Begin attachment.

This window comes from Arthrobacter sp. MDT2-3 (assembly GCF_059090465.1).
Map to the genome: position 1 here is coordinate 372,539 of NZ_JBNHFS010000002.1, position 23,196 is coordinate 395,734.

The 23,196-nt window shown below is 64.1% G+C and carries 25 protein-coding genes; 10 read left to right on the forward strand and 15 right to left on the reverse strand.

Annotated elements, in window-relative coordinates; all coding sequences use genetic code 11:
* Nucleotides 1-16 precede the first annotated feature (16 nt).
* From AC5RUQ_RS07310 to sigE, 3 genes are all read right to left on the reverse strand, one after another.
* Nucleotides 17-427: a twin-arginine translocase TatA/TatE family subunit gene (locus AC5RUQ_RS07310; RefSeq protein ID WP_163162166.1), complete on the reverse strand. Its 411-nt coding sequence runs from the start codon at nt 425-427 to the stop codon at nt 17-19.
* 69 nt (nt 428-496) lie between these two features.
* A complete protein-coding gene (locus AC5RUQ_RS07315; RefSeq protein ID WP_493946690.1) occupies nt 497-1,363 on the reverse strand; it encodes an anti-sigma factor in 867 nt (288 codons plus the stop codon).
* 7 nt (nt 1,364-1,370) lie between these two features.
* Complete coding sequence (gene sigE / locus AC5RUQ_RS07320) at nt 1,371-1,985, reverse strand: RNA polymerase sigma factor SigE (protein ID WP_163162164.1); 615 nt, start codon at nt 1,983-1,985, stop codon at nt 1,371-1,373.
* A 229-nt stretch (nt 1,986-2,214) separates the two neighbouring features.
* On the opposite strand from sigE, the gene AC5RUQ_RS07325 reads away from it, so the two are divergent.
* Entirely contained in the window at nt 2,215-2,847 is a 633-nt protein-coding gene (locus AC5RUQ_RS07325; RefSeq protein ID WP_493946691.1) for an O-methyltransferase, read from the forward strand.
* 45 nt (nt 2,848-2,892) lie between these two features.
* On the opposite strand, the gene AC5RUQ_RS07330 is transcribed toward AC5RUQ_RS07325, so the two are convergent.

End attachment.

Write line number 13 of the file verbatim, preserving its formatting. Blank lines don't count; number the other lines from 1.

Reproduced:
* On the opposite strand from sigE, the gene AC5RUQ_RS07325 reads away from it, so the two are divergent.